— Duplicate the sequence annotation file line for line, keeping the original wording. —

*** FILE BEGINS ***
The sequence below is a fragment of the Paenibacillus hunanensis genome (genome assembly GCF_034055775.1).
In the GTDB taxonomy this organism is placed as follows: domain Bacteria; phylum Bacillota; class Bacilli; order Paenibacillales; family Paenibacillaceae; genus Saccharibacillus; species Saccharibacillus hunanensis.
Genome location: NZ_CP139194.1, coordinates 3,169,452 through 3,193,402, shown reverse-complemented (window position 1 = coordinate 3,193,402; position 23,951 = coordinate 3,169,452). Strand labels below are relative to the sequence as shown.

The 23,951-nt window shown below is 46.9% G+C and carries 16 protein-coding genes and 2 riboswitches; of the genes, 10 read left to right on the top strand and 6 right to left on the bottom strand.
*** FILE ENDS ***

The sequence below is a fragment of the Paenibacillus hunanensis genome (genome assembly GCF_034055775.1).
In the GTDB taxonomy this organism is placed as follows: domain Bacteria; phylum Bacillota; class Bacilli; order Paenibacillales; family Paenibacillaceae; genus Saccharibacillus; species Saccharibacillus hunanensis.
Genome location: NZ_CP139194.1, coordinates 3,169,452 through 3,193,402, shown reverse-complemented (window position 1 = coordinate 3,193,402; position 23,951 = coordinate 3,169,452). Strand labels below are relative to the sequence as shown.

The 23,951-nt window shown below is 46.9% G+C and carries 16 protein-coding genes and 2 riboswitches; of the genes, 10 read left to right on the top strand and 6 right to left on the bottom strand.